Here are some of my favorites:

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What surprised me most as I was researching the Museum’s collection of Texas art, and specifically the purchase prizes, is the variety of subject matter, techniques, and artistic styles. As you can see, Texas art is not restricted to panoramic views of the desert or scenes of cowboys at work on the ranch. There is much to be learned about the Museum’s vast and incredibly varied collection of regional art. I think it’s time we all took a closer look. Explore the Texas Art section of the Dallas Museum of Art’s website for additional images and information.

Alexandra Wellington is the former Research Project Coordinator for Early Texas Art at the Dallas Museum of Art.

Teaching for Creativity: Exquisite Corpse

At last week’s Go van Gogh training session, we decided to get everyone’s creative juices flowing with a fun warm-up exercise.  Volunteers got the chance to spend some time exploring works of art they had never seen before through a group writing exercise. During this experience, volunteers each contributed one line of a poem without knowing what the others had written. This collaborative technique was originally created by Surrealist artists interested in incorporating elements of chance into artistic expression. Known by the Surrealists as Exquisite Corpse, this activity can be done as a narrative or drawing game with several people contributing to one poem or artwork. After participating in a written version of this exercise, the volunteers were eager to learn more about the artworks they had written about. Their genuine enthusiasm and sense of wonder made me think that this could be a great way for students to get excited by works of art as well. I hope you will try it out with your students! Here’s how:

1.  Create at least one template with five lines of writing prompts. These are the prompts that we used for three different templates:

  • Noun, two adjectives, three words ending in “ing,” phrase, noun
  • One word, two words, three words, four words, one word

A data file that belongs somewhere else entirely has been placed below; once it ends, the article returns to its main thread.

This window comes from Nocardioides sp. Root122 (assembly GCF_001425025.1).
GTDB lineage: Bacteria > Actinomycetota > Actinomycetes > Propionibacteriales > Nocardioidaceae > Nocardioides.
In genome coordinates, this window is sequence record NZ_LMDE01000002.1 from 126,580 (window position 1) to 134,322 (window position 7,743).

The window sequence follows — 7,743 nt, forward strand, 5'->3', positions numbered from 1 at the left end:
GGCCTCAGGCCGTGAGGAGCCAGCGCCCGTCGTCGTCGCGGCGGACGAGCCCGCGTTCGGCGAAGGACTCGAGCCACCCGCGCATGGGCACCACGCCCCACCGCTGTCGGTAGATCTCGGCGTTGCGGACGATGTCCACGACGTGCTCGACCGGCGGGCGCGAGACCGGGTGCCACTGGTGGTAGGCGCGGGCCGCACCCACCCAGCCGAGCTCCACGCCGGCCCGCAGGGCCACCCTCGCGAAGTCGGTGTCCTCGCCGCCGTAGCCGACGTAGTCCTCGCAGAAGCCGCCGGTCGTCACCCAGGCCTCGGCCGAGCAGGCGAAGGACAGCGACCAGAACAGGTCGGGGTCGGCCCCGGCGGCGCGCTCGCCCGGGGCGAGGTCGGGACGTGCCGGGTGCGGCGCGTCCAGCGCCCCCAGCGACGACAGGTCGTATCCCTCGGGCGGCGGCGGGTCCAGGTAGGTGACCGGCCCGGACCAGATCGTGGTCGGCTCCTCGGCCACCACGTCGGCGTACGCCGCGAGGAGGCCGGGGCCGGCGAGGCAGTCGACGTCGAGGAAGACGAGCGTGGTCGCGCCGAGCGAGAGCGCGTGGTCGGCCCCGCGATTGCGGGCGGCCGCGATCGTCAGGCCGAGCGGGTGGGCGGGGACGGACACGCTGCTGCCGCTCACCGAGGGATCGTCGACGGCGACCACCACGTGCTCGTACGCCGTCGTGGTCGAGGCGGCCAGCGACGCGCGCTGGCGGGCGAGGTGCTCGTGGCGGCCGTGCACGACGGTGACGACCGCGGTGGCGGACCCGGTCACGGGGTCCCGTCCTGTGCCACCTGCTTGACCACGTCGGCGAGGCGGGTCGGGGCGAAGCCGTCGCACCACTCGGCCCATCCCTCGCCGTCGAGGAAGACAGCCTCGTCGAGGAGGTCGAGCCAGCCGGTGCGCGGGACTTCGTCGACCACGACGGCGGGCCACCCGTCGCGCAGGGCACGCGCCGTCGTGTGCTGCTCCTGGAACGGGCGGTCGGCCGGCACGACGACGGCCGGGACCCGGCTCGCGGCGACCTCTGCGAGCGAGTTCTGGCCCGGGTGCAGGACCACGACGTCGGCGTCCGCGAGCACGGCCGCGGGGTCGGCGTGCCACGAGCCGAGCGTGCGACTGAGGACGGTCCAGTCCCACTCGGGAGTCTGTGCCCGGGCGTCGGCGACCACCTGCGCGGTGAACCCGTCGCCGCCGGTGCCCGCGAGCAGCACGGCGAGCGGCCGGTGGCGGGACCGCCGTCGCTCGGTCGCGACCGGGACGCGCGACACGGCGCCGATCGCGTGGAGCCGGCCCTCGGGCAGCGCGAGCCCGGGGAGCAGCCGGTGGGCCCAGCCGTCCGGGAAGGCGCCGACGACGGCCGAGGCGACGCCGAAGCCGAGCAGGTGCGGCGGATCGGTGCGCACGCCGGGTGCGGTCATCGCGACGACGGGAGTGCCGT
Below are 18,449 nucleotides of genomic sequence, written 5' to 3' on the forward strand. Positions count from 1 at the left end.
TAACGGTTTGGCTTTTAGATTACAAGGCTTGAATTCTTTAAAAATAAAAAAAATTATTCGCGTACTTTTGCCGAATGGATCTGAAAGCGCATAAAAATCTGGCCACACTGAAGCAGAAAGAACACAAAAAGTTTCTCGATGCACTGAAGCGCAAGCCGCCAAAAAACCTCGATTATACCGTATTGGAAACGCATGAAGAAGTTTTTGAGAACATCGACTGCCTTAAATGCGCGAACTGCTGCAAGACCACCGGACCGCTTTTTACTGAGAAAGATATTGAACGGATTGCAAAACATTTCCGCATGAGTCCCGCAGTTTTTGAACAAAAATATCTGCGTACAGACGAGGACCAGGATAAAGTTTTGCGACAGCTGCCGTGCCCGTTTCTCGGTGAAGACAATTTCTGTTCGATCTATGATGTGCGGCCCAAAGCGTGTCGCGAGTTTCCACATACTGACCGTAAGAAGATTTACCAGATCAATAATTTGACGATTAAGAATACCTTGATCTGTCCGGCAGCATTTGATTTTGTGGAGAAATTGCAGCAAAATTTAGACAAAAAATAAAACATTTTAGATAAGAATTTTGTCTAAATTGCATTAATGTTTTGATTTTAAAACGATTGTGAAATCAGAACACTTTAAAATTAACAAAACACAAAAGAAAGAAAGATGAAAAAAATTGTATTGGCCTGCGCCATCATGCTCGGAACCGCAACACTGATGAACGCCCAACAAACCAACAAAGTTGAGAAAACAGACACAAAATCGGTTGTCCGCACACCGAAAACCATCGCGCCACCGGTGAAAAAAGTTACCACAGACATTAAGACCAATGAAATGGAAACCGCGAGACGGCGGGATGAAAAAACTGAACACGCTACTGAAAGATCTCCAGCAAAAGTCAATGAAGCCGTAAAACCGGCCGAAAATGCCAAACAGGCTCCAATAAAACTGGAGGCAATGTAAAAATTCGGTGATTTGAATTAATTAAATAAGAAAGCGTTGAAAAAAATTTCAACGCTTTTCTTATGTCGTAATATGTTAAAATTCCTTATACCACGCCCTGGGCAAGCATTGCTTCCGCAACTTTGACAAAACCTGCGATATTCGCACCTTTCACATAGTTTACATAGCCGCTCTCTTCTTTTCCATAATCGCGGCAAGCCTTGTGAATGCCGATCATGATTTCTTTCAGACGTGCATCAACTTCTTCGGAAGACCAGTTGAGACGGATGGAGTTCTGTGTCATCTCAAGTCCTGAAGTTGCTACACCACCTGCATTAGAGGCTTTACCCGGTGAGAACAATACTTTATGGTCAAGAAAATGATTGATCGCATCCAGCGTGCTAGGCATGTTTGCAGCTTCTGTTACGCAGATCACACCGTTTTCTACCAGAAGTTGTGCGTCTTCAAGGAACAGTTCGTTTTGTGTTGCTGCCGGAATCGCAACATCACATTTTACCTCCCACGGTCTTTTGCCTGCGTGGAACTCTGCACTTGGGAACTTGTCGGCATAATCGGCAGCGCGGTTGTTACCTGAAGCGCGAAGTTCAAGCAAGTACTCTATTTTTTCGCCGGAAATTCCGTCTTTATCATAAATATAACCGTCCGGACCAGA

• Two syllables, four syllables, six syllables, eight syllables, two syllables

2.  Divide into groups of four or five and take a few moments to look closely at a work of art (each group should look at a different artwork)

3.  Provide each participant with one template and a pencil to start

4.  Fill in the first line and then fold it so that your written response is hidden from view

5.  Pass the template to your neighbor

6.  Fill in the next line on the template passed to you, fold it, and pass again

7.  Continue these steps until all the templates have been filled out. At the end of this exercise, each participant should have a completed narrative that they can unfold and read aloud to the other writers. After reading all the templates, each small group should choose one to share with the larger group.

Here are some collaborative narratives that Go van Gogh volunteers wrote:

Starry Crown, John Thomas Biggers, 1987, Dallas Museum of Art, Museum League Purchase Fund



Ladies talking quilt

Stars, hats, hands, feet, toes, fingers, shine



Bougival, Maurice de Vlaminck, 1905, Dallas Museum of Art, The Wendy and Emery Reves Collection

A fall day in Europe

Landscape of a village


Sunflowers and seawater



That Gentleman, Andrew Wyeth, 1960, Dallas Museum of Art, Dallas Art Association Purchase


Serious, somber

Sitting, relaxing, contemplating

Why is he so sad?